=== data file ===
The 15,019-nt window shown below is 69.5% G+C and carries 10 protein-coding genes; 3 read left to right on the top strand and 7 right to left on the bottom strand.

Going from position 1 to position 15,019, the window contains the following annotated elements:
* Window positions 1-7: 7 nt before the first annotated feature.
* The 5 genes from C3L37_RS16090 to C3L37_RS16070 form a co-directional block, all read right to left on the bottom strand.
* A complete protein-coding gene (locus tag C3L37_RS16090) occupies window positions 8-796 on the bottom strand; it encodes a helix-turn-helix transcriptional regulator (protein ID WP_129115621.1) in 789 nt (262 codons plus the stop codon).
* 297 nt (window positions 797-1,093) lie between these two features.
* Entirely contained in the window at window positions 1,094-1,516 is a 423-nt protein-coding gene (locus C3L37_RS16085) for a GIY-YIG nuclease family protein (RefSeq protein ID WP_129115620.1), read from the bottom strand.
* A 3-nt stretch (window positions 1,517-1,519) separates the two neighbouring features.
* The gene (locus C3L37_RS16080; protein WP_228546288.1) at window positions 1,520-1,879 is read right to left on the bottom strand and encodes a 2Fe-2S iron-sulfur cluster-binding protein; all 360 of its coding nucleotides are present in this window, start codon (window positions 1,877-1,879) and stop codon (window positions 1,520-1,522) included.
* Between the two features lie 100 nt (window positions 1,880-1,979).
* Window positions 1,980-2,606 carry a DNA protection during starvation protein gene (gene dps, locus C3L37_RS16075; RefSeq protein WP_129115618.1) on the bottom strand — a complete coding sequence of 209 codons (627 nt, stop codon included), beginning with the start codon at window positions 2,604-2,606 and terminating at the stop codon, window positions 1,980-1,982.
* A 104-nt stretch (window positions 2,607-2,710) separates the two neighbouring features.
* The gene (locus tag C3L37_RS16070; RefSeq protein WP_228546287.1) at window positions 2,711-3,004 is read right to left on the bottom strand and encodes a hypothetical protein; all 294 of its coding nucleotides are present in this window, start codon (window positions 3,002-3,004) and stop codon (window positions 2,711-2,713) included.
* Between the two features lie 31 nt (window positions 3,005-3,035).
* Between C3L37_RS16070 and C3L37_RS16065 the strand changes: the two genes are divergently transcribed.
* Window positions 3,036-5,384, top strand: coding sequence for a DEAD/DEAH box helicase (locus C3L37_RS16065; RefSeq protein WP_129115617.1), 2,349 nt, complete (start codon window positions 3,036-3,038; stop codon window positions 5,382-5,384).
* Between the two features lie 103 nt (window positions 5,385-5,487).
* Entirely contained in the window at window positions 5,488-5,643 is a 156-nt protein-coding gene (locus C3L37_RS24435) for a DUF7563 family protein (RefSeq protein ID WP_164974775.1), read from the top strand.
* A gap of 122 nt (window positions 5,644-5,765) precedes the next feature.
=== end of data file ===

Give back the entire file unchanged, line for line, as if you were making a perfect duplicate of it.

The 15,019-nt window shown below is 69.5% G+C and carries 10 protein-coding genes; 3 read left to right on the top strand and 7 right to left on the bottom strand.

Going from position 1 to position 15,019, the window contains the following annotated elements:
* Window positions 1-7: 7 nt before the first annotated feature.
* The 5 genes from C3L37_RS16090 to C3L37_RS16070 form a co-directional block, all read right to left on the bottom strand.
* A complete protein-coding gene (locus tag C3L37_RS16090) occupies window positions 8-796 on the bottom strand; it encodes a helix-turn-helix transcriptional regulator (protein ID WP_129115621.1) in 789 nt (262 codons plus the stop codon).
* 297 nt (window positions 797-1,093) lie between these two features.
* Entirely contained in the window at window positions 1,094-1,516 is a 423-nt protein-coding gene (locus C3L37_RS16085) for a GIY-YIG nuclease family protein (RefSeq protein ID WP_129115620.1), read from the bottom strand.
* A 3-nt stretch (window positions 1,517-1,519) separates the two neighbouring features.
* The gene (locus C3L37_RS16080; protein WP_228546288.1) at window positions 1,520-1,879 is read right to left on the bottom strand and encodes a 2Fe-2S iron-sulfur cluster-binding protein; all 360 of its coding nucleotides are present in this window, start codon (window positions 1,877-1,879) and stop codon (window positions 1,520-1,522) included.
* Between the two features lie 100 nt (window positions 1,880-1,979).
* Window positions 1,980-2,606 carry a DNA protection during starvation protein gene (gene dps, locus C3L37_RS16075; RefSeq protein WP_129115618.1) on the bottom strand — a complete coding sequence of 209 codons (627 nt, stop codon included), beginning with the start codon at window positions 2,604-2,606 and terminating at the stop codon, window positions 1,980-1,982.
* A 104-nt stretch (window positions 2,607-2,710) separates the two neighbouring features.
* The gene (locus tag C3L37_RS16070; RefSeq protein WP_228546287.1) at window positions 2,711-3,004 is read right to left on the bottom strand and encodes a hypothetical protein; all 294 of its coding nucleotides are present in this window, start codon (window positions 3,002-3,004) and stop codon (window positions 2,711-2,713) included.
* Between the two features lie 31 nt (window positions 3,005-3,035).
* Between C3L37_RS16070 and C3L37_RS16065 the strand changes: the two genes are divergently transcribed.
* Window positions 3,036-5,384, top strand: coding sequence for a DEAD/DEAH box helicase (locus C3L37_RS16065; RefSeq protein WP_129115617.1), 2,349 nt, complete (start codon window positions 3,036-3,038; stop codon window positions 5,382-5,384).
* Between the two features lie 103 nt (window positions 5,385-5,487).
* Entirely contained in the window at window positions 5,488-5,643 is a 156-nt protein-coding gene (locus C3L37_RS24435) for a DUF7563 family protein (RefSeq protein ID WP_164974775.1), read from the top strand.
* A gap of 122 nt (window positions 5,644-5,765) precedes the next feature.